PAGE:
• All cultural translation necessitates some interpretation and simplification. No sane reader would be able to make sense of a text which consisted exclusively of directly translated, unmediated quotations from informants. Compression and editing are therefore necessary elements of cultural translation. Moreover, no matter how outstanding an anthropologist is, as a fieldworker, as a writer and as an analyst, the text always represents a selection, and it will always to a greater or lesser extent be marked by the subjectivity of the translator.
    • Ch. 2 : Key Concepts
  • The art of cultural translation consists in oscillating between distance and nearness, between one’s own concepts and the native ones, or – to put it differently – making the exotic familiar and the familiar exotic.
    • Ch. 2 : Key Concepts
  • In anthropological research, it is impossible to keep single variables constant. If one were to place a group of natives into an artificial, controlled situation, the resulting interaction would lose the very context that guarantees its authenticity, and the result would be useless. The closest anthropologists get to the methodological ideals of the experiment is therefore through comparison. One would then compare two or several societies with many similarities, but with one or a few striking differences.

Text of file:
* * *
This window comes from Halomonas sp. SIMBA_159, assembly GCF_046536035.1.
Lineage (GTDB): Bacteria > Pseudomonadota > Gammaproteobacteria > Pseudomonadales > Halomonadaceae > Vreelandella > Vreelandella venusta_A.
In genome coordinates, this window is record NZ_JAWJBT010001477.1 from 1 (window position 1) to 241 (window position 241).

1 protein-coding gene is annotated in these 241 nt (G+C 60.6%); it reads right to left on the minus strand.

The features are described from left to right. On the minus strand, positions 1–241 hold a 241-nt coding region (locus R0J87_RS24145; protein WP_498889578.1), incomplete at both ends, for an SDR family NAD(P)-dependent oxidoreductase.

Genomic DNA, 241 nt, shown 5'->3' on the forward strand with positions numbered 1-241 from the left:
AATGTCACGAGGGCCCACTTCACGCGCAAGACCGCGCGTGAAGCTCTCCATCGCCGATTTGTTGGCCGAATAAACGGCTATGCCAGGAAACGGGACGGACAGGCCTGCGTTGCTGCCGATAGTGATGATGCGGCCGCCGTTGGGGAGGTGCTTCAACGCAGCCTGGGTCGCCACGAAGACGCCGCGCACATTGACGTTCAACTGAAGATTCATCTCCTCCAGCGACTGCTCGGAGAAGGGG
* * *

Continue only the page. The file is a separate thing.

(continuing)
• Ch. 2 : Key Concepts
  • Holism in anthropology thus entails the identification of internal connections in a system of interaction and communication. The word has gone somewhat out of fashion in recent years, particularly because many anthropologists now study fragmented worlds, which are only integrated in a piecemeal fashion. Nevertheless, the examples above indicate that holism today is to do with contextualisation rather than postulating the existence of tightly integrated and stable entities. In the analytical methodology of anthropology, context may actually be the key concept. It refers to the fact that every phenomenon must be understood with a view to its dynamic relationship with other phenomena. No forms of belief, technologies, marriage systems or economic practices (to mention a few examples) have any meaning whatsoever unless they are understood in a wider context.